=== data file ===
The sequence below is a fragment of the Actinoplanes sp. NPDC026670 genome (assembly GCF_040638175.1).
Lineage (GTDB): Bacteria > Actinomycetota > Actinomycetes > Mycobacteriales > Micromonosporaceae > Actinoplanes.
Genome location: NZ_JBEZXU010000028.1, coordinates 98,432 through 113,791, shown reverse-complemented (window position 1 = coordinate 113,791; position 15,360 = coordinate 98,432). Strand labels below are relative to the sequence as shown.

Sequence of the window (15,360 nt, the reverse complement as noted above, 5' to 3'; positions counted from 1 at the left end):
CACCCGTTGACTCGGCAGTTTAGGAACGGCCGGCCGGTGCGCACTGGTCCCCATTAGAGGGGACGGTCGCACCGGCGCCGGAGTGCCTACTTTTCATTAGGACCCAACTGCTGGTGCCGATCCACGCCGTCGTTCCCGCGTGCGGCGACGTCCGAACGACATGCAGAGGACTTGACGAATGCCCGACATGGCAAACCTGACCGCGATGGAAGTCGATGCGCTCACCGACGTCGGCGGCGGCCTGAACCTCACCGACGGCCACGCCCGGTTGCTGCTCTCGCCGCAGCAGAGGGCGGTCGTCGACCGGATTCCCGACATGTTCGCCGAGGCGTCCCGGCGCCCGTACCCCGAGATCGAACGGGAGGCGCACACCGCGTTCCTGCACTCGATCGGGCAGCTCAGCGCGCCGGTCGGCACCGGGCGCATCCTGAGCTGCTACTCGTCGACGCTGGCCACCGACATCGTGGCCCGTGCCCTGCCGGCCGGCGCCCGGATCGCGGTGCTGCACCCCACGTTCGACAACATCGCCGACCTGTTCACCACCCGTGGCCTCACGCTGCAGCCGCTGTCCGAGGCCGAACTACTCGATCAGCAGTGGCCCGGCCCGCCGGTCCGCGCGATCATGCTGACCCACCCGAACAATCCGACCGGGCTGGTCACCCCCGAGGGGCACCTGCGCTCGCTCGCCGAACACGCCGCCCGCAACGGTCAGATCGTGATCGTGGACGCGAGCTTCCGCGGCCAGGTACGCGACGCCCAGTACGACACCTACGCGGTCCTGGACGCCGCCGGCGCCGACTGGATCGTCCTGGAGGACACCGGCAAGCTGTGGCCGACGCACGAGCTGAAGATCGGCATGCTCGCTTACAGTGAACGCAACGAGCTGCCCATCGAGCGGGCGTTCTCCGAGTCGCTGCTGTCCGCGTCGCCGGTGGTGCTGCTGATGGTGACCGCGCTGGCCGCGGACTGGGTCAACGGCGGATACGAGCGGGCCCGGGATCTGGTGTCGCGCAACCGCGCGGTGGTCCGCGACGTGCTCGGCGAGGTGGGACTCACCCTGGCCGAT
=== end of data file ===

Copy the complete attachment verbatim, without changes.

The sequence below is a fragment of the Actinoplanes sp. NPDC026670 genome (assembly GCF_040638175.1).
Lineage (GTDB): Bacteria > Actinomycetota > Actinomycetes > Mycobacteriales > Micromonosporaceae > Actinoplanes.
Genome location: NZ_JBEZXU010000028.1, coordinates 98,432 through 113,791, shown reverse-complemented (window position 1 = coordinate 113,791; position 15,360 = coordinate 98,432). Strand labels below are relative to the sequence as shown.

Sequence of the window (15,360 nt, the reverse complement as noted above, 5' to 3'; positions counted from 1 at the left end):
CACCCGTTGACTCGGCAGTTTAGGAACGGCCGGCCGGTGCGCACTGGTCCCCATTAGAGGGGACGGTCGCACCGGCGCCGGAGTGCCTACTTTTCATTAGGACCCAACTGCTGGTGCCGATCCACGCCGTCGTTCCCGCGTGCGGCGACGTCCGAACGACATGCAGAGGACTTGACGAATGCCCGACATGGCAAACCTGACCGCGATGGAAGTCGATGCGCTCACCGACGTCGGCGGCGGCCTGAACCTCACCGACGGCCACGCCCGGTTGCTGCTCTCGCCGCAGCAGAGGGCGGTCGTCGACCGGATTCCCGACATGTTCGCCGAGGCGTCCCGGCGCCCGTACCCCGAGATCGAACGGGAGGCGCACACCGCGTTCCTGCACTCGATCGGGCAGCTCAGCGCGCCGGTCGGCACCGGGCGCATCCTGAGCTGCTACTCGTCGACGCTGGCCACCGACATCGTGGCCCGTGCCCTGCCGGCCGGCGCCCGGATCGCGGTGCTGCACCCCACGTTCGACAACATCGCCGACCTGTTCACCACCCGTGGCCTCACGCTGCAGCCGCTGTCCGAGGCCGAACTACTCGATCAGCAGTGGCCCGGCCCGCCGGTCCGCGCGATCATGCTGACCCACCCGAACAATCCGACCGGGCTGGTCACCCCCGAGGGGCACCTGCGCTCGCTCGCCGAACACGCCGCCCGCAACGGTCAGATCGTGATCGTGGACGCGAGCTTCCGCGGCCAGGTACGCGACGCCCAGTACGACACCTACGCGGTCCTGGACGCCGCCGGCGCCGACTGGATCGTCCTGGAGGACACCGGCAAGCTGTGGCCGACGCACGAGCTGAAGATCGGCATGCTCGCTTACAGTGAACGCAACGAGCTGCCCATCGAGCGGGCGTTCTCCGAGTCGCTGCTGTCCGCGTCGCCGGTGGTGCTGCTGATGGTGACCGCGCTGGCCGCGGACTGGGTCAACGGCGGATACGAGCGGGCCCGGGATCTGGTGTCGCGCAACCGCGCGGTGGTCCGCGACGTGCTCGGCGAGGTGGGACTCACCCTGGCCGAT